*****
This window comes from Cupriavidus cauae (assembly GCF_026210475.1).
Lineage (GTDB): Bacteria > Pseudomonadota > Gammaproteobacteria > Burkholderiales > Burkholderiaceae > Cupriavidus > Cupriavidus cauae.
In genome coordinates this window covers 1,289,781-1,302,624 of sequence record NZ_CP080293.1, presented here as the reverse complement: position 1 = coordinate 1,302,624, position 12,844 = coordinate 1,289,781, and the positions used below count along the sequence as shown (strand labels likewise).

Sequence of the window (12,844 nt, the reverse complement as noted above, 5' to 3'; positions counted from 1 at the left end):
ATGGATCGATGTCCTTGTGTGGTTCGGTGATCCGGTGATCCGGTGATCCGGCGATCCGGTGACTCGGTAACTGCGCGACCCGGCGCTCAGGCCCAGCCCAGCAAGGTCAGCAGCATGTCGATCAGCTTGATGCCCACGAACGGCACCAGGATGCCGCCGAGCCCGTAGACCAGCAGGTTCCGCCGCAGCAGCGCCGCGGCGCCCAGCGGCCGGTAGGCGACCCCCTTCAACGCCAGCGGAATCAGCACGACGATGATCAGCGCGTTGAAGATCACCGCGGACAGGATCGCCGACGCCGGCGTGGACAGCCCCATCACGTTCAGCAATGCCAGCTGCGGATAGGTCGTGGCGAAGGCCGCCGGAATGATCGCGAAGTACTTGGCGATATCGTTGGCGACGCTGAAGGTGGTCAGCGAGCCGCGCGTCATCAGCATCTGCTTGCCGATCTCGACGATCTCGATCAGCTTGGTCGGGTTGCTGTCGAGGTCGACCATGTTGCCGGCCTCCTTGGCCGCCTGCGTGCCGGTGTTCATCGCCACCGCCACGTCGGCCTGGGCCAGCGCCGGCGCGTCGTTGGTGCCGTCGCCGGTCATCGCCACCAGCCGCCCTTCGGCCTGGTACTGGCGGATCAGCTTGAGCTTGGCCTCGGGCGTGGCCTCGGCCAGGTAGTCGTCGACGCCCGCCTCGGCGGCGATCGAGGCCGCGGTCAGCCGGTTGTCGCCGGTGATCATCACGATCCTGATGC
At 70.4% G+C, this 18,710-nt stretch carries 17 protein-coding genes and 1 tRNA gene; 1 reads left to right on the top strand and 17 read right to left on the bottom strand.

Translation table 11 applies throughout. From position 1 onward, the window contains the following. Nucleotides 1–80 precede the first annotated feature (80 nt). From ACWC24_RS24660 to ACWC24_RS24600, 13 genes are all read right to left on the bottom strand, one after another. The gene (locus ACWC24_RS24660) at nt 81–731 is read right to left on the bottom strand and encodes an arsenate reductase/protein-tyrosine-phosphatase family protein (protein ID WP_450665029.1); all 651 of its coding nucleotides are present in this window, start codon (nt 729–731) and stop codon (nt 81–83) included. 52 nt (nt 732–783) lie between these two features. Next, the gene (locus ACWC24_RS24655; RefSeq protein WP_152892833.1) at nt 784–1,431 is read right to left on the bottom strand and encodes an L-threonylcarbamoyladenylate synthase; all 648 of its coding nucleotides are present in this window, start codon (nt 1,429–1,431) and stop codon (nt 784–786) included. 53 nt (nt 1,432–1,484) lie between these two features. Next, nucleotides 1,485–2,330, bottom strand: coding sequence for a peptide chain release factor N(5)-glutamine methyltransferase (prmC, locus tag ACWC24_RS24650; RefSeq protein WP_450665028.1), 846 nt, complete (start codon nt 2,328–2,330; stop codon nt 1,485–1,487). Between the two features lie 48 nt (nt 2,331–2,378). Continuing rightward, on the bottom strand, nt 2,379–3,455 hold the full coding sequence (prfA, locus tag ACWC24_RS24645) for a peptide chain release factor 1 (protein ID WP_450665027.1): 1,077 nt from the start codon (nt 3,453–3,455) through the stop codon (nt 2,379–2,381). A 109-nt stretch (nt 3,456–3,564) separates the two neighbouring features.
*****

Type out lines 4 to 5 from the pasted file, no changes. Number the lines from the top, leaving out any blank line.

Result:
Sequence of the window (12,844 nt, the reverse complement as noted above, 5' to 3'; positions counted from 1 at the left end):
ATGGATCGATGTCCTTGTGTGGTTCGGTGATCCGGTGATCCGGTGATCCGGCGATCCGGTGACTCGGTAACTGCGCGACCCGGCGCTCAGGCCCAGCCCAGCAAGGTCAGCAGCATGTCGATCAGCTTGATGCCCACGAACGGCACCAGGATGCCGCCGAGCCCGTAGACCAGCAGGTTCCGCCGCAGCAGCGCCGCGGCGCCCAGCGGCCGGTAGGCGACCCCCTTCAACGCCAGCGGAATCAGCACGACGATGATCAGCGCGTTGAAGATCACCGCGGACAGGATCGCCGACGCCGGCGTGGACAGCCCCATCACGTTCAGCAATGCCAGCTGCGGATAGGTCGTGGCGAAGGCCGCCGGAATGATCGCGAAGTACTTGGCGATATCGTTGGCGACGCTGAAGGTGGTCAGCGAGCCGCGCGTCATCAGCATCTGCTTGCCGATCTCGACGATCTCGATCAGCTTGGTCGGGTTGCTGTCGAGGTCGACCATGTTGCCGGCCTCCTTGGCCGCCTGCGTGCCGGTGTTCATCGCCACCGCCACGTCGGCCTGGGCCAGCGCCGGCGCGTCGTTGGTGCCGTCGCCGGTCATCGCCACCAGCCGCCCTTCGGCCTGGTACTGGCGGATCAGCTTGAGCTTGGCCTCGGGCGTGGCCTCGGCCAGGTAGTCGTCGACGCCCGCCTCGGCGGCGATCGAGGCCGCGGTCAGCCGGTTGTCGCCGGTGATCATCACGATCCTGATGC